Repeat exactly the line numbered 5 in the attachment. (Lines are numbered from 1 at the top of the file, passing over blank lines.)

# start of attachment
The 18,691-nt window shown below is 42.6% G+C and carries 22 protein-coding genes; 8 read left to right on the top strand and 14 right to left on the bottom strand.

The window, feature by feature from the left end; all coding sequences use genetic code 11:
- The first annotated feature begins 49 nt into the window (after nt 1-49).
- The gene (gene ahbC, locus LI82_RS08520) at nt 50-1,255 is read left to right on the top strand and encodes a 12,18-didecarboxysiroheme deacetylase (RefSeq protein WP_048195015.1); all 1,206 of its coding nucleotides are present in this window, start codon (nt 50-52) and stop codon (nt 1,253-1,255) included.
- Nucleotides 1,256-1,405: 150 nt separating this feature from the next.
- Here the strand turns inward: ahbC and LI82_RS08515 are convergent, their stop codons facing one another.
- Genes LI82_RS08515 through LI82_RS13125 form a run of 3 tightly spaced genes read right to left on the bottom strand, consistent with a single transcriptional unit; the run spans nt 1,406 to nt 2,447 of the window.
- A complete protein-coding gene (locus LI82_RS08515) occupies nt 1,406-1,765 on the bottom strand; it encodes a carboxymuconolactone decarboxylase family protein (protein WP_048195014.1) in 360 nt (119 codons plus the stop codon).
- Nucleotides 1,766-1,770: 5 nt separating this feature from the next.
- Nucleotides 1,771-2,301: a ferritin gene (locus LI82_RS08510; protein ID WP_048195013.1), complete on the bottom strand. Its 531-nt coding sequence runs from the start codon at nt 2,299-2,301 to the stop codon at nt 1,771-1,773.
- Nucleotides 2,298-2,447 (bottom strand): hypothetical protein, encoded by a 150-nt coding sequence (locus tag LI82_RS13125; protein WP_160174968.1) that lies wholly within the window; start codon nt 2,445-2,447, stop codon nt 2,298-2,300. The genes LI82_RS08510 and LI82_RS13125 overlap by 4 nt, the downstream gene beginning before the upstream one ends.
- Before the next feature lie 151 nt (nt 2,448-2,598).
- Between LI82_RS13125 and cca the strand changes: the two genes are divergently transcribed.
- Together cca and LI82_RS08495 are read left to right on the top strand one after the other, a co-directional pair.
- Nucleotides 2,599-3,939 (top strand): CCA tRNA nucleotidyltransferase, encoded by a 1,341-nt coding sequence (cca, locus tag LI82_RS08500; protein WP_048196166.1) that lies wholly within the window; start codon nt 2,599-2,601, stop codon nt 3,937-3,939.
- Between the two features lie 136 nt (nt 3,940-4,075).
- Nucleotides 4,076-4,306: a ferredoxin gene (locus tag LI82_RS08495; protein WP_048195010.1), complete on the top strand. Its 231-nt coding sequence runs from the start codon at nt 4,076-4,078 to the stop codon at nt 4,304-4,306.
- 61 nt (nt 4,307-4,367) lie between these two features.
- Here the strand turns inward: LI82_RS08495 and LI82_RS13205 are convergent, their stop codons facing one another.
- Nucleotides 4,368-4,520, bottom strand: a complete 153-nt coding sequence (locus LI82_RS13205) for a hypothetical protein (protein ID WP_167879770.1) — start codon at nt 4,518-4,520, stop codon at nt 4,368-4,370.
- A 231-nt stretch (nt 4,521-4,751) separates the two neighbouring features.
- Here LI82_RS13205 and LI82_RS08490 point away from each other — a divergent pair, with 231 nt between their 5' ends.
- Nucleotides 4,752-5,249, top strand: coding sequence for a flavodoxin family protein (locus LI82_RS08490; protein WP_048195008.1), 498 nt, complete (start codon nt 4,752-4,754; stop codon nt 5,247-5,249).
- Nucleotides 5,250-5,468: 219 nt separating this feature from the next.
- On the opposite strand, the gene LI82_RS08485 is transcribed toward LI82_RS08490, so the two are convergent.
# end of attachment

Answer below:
- Nucleotides 1,256-1,405: 150 nt separating this feature from the next.